Tuesday, January 27, 2009

Rammed Earth Chicken Coop In Austin, Texas

I came across this rammed earth chicken coop while flickr-ing around last fall and asked the rocking Mr. Cliff White to share his construction experiences with fellow rammed earth enthusiasts.

Where is this project?
This chicken coop is located at my son's school. Part of their curriculum is gardening; I offered to build one to allow them to keep 24 chickens.
http://www.austindiscoveryschool.org/


Why was rammed earth used?
I've built a shed and a retaining wall; this gave me an opportunity to refine my skills in rammed earth. That said, rammed earth is durable, cheap and beautiful. It's very forgiving and practically anyone can build with it. In keeping with the vision of the school, it was a natural choice.


How thick are the walls and what size is the structure?
It's 9 ft x 15 ft. The walls are the same width as concrete block: just over 7.5 inches. This is extremely thin I know but since I was not so much concerned with the thermal flywheel effect as being inexpensive and quick (less material and less time ramming more material). I used concrete block in an effort to quickly build a stem wall and that was the width of the block. My utility shed in my backyard has stood for about 3 years with no problems using the same width.There is no reinforcement in the walls.


How did you attach your doors and windows?
The windows were built in place - I don't recommend it. Sure for a chicken coop it's fine but they were not square. I used scrap wood to make a volume displacement box (as described in Easton's book) but instead of removing them, I simply left them in place (I put screws through the boards before ramming to make sure they were secure). Using these 'gringo blocks' - in Adobe parlance - I attached 1/4 inch hardware cloth and nicer trim wood to make "windows". This serves a dual purpose: allow the kids to view the chickens when they are not in the yard and, more importantly, air out the coop!
The door was built from scrap 2x4 lumber culled from disassembling the forms and walers.
I attached hardware cloth to the frame and voila! The door! The door jamb was made from (somewhat warped by then) wider walers attached to the rammed earth wall using concrete screws. I had to use many of these to provide enough friction to secure it.



What was your forming system?
One corner form made from plywood, 2 x 6 and 2 x 4.
One straight form from the same materials.
I used 3/4 inch black iron pipes and pipe clamps.
The corner form, straight form, pipes and clamps were like the ones described in David Easton's "The Rammed Earth House
"


How did you finish the top of the walls and attach your roof?
I poured a bond beam -not very well I must admit. Like I said above, rammed earth is forgiving. More so than I am! I used metal angle brackets and concrete anchors to secure the wooden roof to the bond beam.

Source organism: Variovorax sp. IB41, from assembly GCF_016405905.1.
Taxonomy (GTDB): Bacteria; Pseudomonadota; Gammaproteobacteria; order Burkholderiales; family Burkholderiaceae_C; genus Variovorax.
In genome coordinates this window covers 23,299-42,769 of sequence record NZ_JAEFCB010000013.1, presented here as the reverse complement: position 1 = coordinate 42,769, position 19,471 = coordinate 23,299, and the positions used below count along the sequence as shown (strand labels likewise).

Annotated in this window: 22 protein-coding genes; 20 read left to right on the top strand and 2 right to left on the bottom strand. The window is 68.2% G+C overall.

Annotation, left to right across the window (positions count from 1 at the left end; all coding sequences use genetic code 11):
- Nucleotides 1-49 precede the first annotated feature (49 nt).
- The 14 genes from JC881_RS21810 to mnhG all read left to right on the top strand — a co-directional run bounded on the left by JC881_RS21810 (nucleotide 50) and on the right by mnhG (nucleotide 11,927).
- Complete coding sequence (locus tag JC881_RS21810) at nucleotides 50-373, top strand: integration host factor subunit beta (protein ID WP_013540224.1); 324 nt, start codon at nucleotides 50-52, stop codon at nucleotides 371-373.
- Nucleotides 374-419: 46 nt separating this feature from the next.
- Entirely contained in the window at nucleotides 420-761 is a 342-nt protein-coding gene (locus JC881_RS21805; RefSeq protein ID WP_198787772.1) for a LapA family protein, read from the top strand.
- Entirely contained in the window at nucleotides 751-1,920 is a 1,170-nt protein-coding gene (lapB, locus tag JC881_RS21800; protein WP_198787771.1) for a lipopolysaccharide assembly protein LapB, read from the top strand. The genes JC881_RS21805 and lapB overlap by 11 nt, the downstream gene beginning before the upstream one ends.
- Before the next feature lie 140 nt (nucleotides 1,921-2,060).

What type of equipment did you use?
I used a 4in x4in x about 3' piece of lumber attached to a 3 ft long 1 inch diameter steel pipe. For corners, I tamped with 2x4s or whatever was available and many work gloves. I used a concrete mixer to mix the cement, dirt, and water. Five gallon buckets were used to lift dirt into the forms.
Since I was trying to do it on the cheap, I did not rent a backfill tamper and air compressor. The tools would have cost greater than $100 a day. I believe it cost much more in time; if I did it over, I'd spend the money on lumber to create a single form encompassing the project and rent the power tools!


How did you come up with your mix?
A few years ago when I was making adobe, I tried out different mixtures here at my house. I found the nearest quarry has at least two mixes that work. I performed 'field tests' suitable for adobe blocks and the data gathered from my 3 years standing structures in my yard.
So now, I can simply have the dirt delivered if I doubt the integrity of on site dirt.
I admit that this was the most daunting task for all my rammed earth endeavors. I had no experience with knowing how good was 'good enough'. I was very cautious at that stage; once one works enough with soil mixtures one gains confidence. For instance, I can tell if a mix has too much silt by the sound it makes when I rap my knuckles on a test block! That took a lot of knuckle rapping and drop tests though!


How long did it take to build the walls?
I found I could mix, and tamp about 6 hours a day (on the weekend). I believe - and it's at least reasonably close - it took 20 minutes to collect and mix, and 20 minutes to tamp 3 five gallon buckets. On occasions when my wife mixed for me, it cut time in half and allowed me to labor longer.

I work full-time and was playing in two bands, so my time was limited to weekends and a vacation. Some injuries and inclement weather pushed this project to two years! My wife estimates 160 hours with 60% of that time was me working solo.

Knowing what I know now I'd:
1) Build a single monolithic form - or cost prohibiting - as large as possible. Forget modular as much as possible. My time and enthusiasm are more valuable!
2) Use tamper and compressor and at least one concrete mixer
3) Take two weeks off from work to prepare foundation and build the form and have dirt delivered.
4) Use a whole day on the weekend (not the whole weekend!)

I believe after the the form was up and secure, actual mixing and tamping using just my wife and me could be done in four days - four saturdays. But I haven't used the tamper so it's a guess.